Triggering Memories

Author: Mark W. Swarthout
Published on: December 31, 2002

Well, the year is coming to a close and this will be my last article for 2002. It has been a good year for me and my genealogy research. But some of the most interesting things have happened in the last couple of days. This article is the results of a Christmas gift I received. My January article will discuss the other occurrence!

In a previous article, Family Bonding Time, I talked about the importance of taking advantage of family holiday gatherings to collect information. Perhaps the biggest challenge of doing this is trying to get conversations started and figuring out what direction to take the various threads. One of the packages that was under the tree with my name on it was a game. The Family Lore Game proved to be a great way to jog memories and get the conversations started.

The game is a basic trivia type, complete with 800 question cards. What makes the game unique is that fact that only 240 of the cards have questions on them. The remaining blanks are for you to fill out with questions specific to your family. Even without the customized cards being filled out, you can quickly trigger a lot of fun reminiscences about the family. The customized questions are designed to be filled out and completed during the course of the game, so after playing a few times, you have a deck of family specific questions. At that point, you can remove the seed cards if you wish.

There are twenty categories of questions including Ancestors and Relatives as well as Pets, Vacations, Schools, Homes and Traditions. We sat down to play the day after Christmas with all of the family present, a thing that only happens about once every two years. It was fascinating to watch the ‘Patriarch’ (or alternatively the Matriarch, the oldest participant, who serves as the final authority for whether a question has been answered correctly or not) being surprised by the memories that others brought up and shared.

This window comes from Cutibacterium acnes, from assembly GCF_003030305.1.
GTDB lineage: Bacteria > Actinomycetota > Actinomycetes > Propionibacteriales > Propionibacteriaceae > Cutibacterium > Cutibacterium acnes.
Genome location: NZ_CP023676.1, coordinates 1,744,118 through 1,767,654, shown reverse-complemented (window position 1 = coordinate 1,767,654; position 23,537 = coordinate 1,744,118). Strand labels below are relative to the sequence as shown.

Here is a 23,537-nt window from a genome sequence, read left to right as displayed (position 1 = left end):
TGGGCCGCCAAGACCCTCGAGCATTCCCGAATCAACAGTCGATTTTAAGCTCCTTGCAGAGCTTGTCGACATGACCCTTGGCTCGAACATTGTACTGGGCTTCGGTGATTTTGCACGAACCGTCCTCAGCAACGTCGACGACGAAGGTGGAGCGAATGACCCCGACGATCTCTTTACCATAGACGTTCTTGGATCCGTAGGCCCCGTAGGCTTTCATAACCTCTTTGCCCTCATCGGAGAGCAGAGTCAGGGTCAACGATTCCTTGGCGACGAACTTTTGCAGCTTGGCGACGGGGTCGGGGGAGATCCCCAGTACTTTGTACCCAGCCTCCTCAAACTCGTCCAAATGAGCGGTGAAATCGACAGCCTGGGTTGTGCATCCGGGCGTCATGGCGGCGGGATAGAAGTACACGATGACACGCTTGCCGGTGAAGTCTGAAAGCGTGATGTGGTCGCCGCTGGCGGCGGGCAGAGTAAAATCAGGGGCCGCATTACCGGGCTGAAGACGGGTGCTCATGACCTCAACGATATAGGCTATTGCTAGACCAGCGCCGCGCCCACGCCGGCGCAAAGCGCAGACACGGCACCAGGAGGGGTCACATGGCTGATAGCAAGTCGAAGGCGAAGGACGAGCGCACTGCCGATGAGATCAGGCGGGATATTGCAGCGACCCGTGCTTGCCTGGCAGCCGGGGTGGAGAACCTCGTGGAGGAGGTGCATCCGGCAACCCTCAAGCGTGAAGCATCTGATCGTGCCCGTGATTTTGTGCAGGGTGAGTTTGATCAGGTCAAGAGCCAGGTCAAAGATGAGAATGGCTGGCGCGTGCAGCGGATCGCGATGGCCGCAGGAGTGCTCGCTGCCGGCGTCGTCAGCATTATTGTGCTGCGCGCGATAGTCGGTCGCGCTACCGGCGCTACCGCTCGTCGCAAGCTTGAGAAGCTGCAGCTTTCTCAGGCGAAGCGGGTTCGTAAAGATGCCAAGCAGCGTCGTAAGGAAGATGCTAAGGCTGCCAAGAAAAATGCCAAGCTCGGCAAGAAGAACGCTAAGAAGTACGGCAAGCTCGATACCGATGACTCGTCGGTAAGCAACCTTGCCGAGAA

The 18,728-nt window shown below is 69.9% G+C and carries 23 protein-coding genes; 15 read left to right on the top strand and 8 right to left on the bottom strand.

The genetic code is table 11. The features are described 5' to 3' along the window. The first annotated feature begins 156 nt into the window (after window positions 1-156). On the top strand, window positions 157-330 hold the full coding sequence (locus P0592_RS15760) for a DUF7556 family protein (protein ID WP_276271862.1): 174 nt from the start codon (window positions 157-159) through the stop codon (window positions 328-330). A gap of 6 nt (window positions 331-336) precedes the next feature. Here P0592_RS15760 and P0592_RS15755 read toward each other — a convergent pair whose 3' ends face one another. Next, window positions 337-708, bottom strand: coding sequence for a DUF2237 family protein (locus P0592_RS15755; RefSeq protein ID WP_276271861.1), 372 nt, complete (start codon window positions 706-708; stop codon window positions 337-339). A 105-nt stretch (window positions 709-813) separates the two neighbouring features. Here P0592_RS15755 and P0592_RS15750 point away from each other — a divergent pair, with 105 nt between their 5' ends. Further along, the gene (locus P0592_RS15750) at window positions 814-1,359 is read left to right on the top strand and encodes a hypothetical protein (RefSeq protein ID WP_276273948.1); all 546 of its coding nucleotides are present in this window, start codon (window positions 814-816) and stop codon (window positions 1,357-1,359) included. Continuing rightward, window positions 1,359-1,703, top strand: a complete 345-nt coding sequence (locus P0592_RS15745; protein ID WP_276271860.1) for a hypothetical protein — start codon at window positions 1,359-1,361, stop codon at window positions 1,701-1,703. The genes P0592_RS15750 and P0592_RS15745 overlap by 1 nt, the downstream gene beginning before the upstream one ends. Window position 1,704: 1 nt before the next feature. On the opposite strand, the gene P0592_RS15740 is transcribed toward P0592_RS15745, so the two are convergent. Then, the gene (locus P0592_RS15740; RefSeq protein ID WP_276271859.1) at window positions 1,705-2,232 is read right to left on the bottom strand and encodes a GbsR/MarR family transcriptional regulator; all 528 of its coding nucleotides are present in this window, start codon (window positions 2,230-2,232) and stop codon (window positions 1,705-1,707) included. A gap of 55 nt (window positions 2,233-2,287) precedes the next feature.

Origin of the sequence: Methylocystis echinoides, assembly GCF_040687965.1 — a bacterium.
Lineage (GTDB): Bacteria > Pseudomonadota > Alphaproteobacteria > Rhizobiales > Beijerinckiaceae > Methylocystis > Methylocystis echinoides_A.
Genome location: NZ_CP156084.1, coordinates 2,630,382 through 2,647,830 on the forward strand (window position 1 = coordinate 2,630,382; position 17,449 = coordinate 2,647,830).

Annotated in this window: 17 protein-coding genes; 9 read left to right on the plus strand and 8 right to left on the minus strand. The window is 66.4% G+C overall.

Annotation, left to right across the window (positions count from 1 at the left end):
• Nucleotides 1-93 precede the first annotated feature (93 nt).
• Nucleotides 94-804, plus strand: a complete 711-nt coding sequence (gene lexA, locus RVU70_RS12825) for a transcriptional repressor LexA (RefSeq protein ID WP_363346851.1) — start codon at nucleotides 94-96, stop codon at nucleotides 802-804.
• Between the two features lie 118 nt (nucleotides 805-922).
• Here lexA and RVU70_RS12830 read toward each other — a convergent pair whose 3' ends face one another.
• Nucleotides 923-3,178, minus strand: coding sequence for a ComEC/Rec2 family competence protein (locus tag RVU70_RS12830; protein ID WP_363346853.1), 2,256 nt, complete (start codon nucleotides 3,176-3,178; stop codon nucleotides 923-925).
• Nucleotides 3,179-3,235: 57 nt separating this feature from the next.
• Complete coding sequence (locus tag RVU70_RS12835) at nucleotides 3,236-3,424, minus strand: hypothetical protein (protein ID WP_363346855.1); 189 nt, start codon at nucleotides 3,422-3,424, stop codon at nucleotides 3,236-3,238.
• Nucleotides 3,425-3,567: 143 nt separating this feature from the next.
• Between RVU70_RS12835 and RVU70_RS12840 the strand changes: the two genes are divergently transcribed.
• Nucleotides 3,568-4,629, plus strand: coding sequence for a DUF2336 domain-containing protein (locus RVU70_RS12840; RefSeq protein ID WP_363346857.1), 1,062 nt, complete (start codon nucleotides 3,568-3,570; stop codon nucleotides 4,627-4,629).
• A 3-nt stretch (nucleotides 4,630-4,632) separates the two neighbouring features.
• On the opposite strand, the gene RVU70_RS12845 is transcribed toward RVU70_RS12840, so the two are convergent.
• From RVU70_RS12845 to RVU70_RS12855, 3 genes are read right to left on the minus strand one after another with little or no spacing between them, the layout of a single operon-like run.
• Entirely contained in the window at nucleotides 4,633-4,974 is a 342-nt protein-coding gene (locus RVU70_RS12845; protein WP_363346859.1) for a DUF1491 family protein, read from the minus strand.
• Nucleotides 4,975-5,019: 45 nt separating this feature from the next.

We even had our share of controversy was created when trying to compare the different sides of the family to determine who the “Oldest living ancestor known by any of those present during their lives.” Side conversations sprang up about various vacations we had taken. I was delighted to sit and listen to the various threads that branched off the main questions and the tidbits that were shared. The things that were important to one of us where not even remembered by others.

Even the game markers are designed to be customized by pasting pictures of family members onto the pieces. With the randomness provided by the roll of the die and the occasional Serendipity Card, the game took about an hour or so to play, the ‘in-laws’ that participated learned about the crazy family they had married into. While one of my daughters was a participant, the other served as the question asker and token tracker.

If the opportunity to play the game arises again, I shall turn on a tape recorder! Some of the knowledge is captured by the creation of the customized cards. The biggest disadvantage to the game is that in order to use it with the ‘other side’ of the family, I’ll have to buy another set of cards, since the customized questions are going to be aimed specifically my side of the family. One possibility is to use different colored inks to split the customized questions between the branches, so that the branch specific ones can be skipped.

You can find out more about the game at their web site, The discussions that carried on even after the game was over, lead to some other interesting discoveries. More about them next month!

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Updated on 10/25/2005